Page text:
More than 5,000 hours of patrols in our communities to prevent and detect crime
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Local officers are patrolling all our towns and cities, preventing crime and catching suspects in the process.
Our officers carried out 5,300 hours of proactive patrols in just nine days at the end of October (Saturday 21-Sunday 29), with anti-social behaviour hotspots targeted by officers on the street.
It is on these patrols that officers in Braintree were able to identify two suspects, one wanted in connection with theft and the other who failed to attend court after being charged with burglary. Both are now remanded in custody ahead of their court dates.
Likewise in Harlow, officers in the town centre were able to arrest a teenager suspected of theft, attempted burglary, possession of an offensive weapon and a public order offence after reports of items being taken from Iceland, TK Maxx and McDonald’s the previous afternoon.
Assistant Chief Constable Andy Mariner said:
“This week of patrolling during half-term was a perfect opportunity to see those in our communities and offer a reassuring presence in our popular public spaces. “This kind of policing is a driving factor in bringing down the number of crimes committed in Essex – and it’s working. Crime is dropping, and anti-social behaviour is dropping even faster. “Even with our officers on the streets, the public are still an invaluable resource in helping us tackle crime where they live. If you see something, say something and we will investigate.”
These officers were also patrolling with partners in local councils, hosting public meetings and community events, and enforcing Public Space Protection Orders – where individuals are not allowed to enter certain spaces due to their previous behaviour.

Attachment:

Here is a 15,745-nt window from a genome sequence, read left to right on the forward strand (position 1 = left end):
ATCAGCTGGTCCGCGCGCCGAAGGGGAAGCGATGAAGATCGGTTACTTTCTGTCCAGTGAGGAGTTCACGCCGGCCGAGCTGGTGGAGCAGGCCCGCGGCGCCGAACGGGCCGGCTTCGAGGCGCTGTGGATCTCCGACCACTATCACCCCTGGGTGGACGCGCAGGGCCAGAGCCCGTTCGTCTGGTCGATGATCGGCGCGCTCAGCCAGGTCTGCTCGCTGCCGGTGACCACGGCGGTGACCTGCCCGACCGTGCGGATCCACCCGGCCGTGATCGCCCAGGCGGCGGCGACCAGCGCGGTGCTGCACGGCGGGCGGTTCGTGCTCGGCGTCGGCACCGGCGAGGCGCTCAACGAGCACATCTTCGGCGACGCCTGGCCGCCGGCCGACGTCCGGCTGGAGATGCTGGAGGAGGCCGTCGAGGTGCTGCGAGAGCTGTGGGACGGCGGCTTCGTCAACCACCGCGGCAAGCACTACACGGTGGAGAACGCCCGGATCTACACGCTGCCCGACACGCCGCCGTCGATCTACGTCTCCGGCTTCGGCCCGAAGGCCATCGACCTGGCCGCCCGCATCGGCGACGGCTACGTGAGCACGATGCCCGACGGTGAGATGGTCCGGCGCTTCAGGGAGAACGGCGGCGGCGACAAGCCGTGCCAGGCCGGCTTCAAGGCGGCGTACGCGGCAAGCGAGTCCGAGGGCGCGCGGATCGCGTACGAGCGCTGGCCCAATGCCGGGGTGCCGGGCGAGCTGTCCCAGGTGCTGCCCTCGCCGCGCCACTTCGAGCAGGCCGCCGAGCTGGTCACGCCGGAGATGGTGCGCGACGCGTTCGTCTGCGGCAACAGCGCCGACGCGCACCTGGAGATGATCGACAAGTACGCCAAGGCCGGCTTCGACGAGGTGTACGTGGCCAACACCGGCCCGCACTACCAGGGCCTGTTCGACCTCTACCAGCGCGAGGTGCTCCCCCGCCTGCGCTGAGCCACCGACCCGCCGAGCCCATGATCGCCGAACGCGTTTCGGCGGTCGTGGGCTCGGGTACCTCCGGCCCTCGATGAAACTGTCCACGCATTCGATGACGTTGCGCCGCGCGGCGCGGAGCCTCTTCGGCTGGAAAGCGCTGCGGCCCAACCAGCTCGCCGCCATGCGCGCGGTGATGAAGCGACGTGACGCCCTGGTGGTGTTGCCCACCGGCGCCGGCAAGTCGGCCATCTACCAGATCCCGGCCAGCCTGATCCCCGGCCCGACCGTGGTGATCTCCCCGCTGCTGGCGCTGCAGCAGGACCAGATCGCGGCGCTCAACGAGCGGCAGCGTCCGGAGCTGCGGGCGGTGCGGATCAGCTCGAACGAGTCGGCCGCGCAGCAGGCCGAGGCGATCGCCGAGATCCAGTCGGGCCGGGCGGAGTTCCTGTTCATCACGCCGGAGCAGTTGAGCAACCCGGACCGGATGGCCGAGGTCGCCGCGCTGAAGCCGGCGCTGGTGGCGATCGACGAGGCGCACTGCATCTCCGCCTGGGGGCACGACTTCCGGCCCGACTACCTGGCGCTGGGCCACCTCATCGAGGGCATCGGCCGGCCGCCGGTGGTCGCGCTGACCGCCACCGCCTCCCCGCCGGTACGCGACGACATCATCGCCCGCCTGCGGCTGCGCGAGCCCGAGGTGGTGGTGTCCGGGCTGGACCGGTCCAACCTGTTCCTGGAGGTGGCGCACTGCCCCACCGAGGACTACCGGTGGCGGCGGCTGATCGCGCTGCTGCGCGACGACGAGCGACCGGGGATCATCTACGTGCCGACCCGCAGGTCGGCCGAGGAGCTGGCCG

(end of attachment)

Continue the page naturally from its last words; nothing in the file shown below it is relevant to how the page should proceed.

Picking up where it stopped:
Teams also carried out licensing checks on local businesses and made test purchases to find any businesses selling prohibited items to underage cadets.
‘Stop and search can deter people carrying knives and drugs’
As a result of the patrolling, officers in Essex carried out 215 stop and searches. Stop and search is one of the powers officers can use if they are concerned someone may be in possession of something they shouldn’t.
It should only be carried out if it is proportionate and reasonable to do so, and works as a preventative measure like patrols to discourage people from trying to carry illegal items.
Superintendent Philip Stinger says officers use stop and search to detect crime and criminals and to help keep people safe, adding:
“Our officers will carry out a stop and search if they suspect a person is carrying stolen or prohibited goods, such as drugs or offensive weapons. Stop and search can help avoid arrests if the outcome is negative. “We strive to ensure we are carrying out stop and search in a fair and lawful manner. It’s a policing power which, used effectively, can deter people from carrying knives and dealing drugs in public.”